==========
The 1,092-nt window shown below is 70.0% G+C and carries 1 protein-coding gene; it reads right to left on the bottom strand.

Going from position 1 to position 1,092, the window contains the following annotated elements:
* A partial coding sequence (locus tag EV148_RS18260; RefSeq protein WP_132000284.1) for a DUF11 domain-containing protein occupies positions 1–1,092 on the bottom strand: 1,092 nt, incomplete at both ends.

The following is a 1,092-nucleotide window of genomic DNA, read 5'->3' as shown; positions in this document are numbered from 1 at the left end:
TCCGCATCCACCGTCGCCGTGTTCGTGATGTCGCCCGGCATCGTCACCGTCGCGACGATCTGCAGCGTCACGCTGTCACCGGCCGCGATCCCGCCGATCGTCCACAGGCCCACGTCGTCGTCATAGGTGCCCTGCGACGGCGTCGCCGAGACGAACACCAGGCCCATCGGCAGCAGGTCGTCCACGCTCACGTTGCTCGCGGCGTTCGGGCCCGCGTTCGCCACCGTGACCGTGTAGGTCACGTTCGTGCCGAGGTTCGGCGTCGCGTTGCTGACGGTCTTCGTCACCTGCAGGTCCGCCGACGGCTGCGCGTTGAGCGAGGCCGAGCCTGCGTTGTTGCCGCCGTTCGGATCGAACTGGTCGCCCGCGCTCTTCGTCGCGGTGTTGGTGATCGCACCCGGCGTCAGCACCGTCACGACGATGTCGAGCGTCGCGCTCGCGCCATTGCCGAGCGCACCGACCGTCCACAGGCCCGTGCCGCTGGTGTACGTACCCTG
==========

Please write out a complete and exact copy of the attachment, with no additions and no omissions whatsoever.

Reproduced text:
The 1,092-nt window shown below is 70.0% G+C and carries 1 protein-coding gene; it reads right to left on the bottom strand.

Going from position 1 to position 1,092, the window contains the following annotated elements:
* A partial coding sequence (locus tag EV148_RS18260; RefSeq protein WP_132000284.1) for a DUF11 domain-containing protein occupies positions 1–1,092 on the bottom strand: 1,092 nt, incomplete at both ends.

The following is a 1,092-nucleotide window of genomic DNA, read 5'->3' as shown; positions in this document are numbered from 1 at the left end:
TCCGCATCCACCGTCGCCGTGTTCGTGATGTCGCCCGGCATCGTCACCGTCGCGACGATCTGCAGCGTCACGCTGTCACCGGCCGCGATCCCGCCGATCGTCCACAGGCCCACGTCGTCGTCATAGGTGCCCTGCGACGGCGTCGCCGAGACGAACACCAGGCCCATCGGCAGCAGGTCGTCCACGCTCACGTTGCTCGCGGCGTTCGGGCCCGCGTTCGCCACCGTGACCGTGTAGGTCACGTTCGTGCCGAGGTTCGGCGTCGCGTTGCTGACGGTCTTCGTCACCTGCAGGTCCGCCGACGGCTGCGCGTTGAGCGAGGCCGAGCCTGCGTTGTTGCCGCCGTTCGGATCGAACTGGTCGCCCGCGCTCTTCGTCGCGGTGTTGGTGATCGCACCCGGCGTCAGCACCGTCACGACGATGTCGAGCGTCGCGCTCGCGCCATTGCCGAGCGCACCGACCGTCCACAGGCCCGTGCCGCTGGTGTACGTACCCTG